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Romans 1: What Does IT teach about homosexuality?

How fair would it be for God to make me this way and punish me for being what He made me to be?

FRAMING the Question

This question is specifically debated in our time in the context of discussions about homosexuality. While some interpreters find in Romans 1 a clear condemnation of all forms of same-sex sexual activity, others find no such condemnation in the passage. For them Paul “condemns perversion of what comes naturally.”1 In this understanding those who self-identify as homosexual by nature, born that way, should not practice heterosexuality. And it would be equally improper for heterosexuals to practice homosexuality. According to this view, Paul’s insistence is that individuals live the way indicated from birth that they are meant to live.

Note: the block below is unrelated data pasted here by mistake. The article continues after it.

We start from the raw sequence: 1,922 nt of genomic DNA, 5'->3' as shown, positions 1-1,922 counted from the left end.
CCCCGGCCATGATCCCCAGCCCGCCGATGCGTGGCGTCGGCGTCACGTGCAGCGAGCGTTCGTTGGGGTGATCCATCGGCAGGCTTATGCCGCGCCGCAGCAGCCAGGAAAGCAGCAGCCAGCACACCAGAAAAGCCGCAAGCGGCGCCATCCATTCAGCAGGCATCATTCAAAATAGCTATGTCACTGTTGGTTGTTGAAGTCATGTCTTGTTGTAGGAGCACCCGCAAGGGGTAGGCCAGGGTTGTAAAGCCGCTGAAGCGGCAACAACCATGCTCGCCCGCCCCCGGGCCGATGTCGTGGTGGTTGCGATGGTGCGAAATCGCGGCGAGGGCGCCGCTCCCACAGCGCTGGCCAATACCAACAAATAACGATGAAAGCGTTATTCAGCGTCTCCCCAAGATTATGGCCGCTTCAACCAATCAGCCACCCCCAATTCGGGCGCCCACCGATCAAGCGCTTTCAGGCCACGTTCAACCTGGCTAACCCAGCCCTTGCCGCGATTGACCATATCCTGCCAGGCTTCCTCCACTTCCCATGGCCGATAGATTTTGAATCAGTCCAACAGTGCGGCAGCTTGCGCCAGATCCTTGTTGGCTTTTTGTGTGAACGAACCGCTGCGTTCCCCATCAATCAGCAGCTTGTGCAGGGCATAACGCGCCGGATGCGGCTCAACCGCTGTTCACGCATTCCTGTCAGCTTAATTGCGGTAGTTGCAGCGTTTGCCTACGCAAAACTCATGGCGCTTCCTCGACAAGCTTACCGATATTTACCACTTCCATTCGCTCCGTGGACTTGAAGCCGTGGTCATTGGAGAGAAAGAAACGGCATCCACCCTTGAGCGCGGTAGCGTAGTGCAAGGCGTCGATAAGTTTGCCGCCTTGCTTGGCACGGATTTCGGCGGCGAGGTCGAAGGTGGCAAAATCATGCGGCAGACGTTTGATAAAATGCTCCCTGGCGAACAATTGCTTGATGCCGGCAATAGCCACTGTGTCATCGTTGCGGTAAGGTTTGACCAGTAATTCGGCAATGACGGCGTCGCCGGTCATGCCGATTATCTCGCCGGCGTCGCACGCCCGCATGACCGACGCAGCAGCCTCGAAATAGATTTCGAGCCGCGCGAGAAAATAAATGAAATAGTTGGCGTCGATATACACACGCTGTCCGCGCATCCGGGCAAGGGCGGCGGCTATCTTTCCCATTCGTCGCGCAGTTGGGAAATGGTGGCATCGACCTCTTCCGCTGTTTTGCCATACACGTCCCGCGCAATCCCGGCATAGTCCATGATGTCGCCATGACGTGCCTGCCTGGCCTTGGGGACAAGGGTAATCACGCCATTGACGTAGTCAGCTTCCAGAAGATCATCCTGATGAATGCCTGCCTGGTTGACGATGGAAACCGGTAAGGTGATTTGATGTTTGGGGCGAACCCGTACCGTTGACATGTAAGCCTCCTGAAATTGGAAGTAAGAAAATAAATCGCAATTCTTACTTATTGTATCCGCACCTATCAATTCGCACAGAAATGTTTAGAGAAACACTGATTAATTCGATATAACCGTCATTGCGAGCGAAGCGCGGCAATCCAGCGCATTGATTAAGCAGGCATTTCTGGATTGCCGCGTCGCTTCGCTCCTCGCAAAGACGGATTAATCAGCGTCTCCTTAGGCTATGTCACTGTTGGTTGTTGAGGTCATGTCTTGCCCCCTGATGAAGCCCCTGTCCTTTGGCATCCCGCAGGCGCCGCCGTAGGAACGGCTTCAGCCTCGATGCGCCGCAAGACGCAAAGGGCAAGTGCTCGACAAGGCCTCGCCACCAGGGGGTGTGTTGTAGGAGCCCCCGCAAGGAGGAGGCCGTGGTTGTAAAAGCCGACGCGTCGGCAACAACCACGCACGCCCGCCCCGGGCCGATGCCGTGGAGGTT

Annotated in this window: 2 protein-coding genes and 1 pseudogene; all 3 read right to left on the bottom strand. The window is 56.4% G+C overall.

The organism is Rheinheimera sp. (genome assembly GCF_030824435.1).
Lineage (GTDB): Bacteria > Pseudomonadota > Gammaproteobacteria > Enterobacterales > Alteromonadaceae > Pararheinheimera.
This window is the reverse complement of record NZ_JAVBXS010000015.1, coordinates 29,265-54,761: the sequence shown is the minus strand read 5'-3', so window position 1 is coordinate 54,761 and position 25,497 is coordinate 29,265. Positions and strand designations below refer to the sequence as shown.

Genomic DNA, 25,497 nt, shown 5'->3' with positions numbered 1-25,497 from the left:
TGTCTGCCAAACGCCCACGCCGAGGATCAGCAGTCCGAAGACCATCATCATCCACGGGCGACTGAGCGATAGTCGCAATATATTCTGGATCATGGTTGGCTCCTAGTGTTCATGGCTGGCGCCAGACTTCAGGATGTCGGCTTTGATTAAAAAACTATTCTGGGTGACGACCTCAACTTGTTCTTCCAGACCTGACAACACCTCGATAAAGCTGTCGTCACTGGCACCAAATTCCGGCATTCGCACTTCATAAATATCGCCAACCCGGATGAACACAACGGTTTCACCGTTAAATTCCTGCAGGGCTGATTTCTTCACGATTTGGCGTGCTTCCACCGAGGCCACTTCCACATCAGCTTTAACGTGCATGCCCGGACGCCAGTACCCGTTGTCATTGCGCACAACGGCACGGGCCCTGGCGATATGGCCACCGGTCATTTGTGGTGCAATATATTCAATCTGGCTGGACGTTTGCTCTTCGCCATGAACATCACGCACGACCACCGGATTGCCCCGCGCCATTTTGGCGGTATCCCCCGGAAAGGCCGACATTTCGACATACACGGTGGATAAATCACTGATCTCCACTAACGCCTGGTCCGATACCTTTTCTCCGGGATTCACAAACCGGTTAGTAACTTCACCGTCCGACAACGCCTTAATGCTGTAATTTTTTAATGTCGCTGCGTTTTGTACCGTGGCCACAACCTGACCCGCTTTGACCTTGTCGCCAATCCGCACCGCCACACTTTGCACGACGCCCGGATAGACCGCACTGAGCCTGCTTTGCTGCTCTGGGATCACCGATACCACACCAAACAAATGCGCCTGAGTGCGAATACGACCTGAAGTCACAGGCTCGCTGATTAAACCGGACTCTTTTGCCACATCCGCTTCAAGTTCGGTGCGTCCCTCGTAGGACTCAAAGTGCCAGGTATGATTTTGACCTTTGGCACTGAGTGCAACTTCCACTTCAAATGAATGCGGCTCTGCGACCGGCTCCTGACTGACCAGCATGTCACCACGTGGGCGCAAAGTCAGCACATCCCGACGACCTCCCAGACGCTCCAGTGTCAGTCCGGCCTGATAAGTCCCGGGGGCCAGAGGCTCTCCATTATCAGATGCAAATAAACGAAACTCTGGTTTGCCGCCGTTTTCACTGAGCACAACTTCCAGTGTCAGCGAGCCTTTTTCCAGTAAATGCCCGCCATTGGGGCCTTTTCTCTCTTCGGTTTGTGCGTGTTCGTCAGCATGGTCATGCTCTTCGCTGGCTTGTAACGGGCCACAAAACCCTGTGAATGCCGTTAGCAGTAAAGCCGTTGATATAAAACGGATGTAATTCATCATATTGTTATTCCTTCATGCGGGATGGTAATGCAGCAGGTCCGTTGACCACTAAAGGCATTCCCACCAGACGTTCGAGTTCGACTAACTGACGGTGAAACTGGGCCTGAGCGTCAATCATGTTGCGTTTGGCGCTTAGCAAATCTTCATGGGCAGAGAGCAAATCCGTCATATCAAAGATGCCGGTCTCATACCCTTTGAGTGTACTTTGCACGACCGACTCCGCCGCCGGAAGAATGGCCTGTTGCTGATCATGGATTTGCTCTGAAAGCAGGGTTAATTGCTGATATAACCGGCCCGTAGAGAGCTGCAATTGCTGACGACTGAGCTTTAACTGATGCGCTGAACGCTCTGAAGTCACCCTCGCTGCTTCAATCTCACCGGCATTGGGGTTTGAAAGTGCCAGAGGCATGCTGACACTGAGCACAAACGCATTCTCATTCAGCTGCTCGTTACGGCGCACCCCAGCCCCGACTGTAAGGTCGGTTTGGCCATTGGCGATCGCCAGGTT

Both of these groups are agreed that the passage is condemnatory, whether it be by the broadest condemnation of a homosexual lifestyle or by the more limited rebuke of sexual practice that is contrary to a person’s natural sexual orientation at birth. Violent or exploitative sexual behavior is also here condemned. The issue is not whether the passage is denunciatory, but rather what is being denounced.

What We Know

“Constitutional homosexuality,” homosexuality understood as part of someone’s original and permanent makeup, is sometimes held to be a phenomenon too modern for Paul to have been aware of. Paul would not have known of permanent, loving relationships with one partner of the same sex. Therefore he could not be expected to speak to a question he knew nothing about. Thus, finding a critique of such a reality in Romans 1 would be, at best, an anachronistic interpretation of the passage.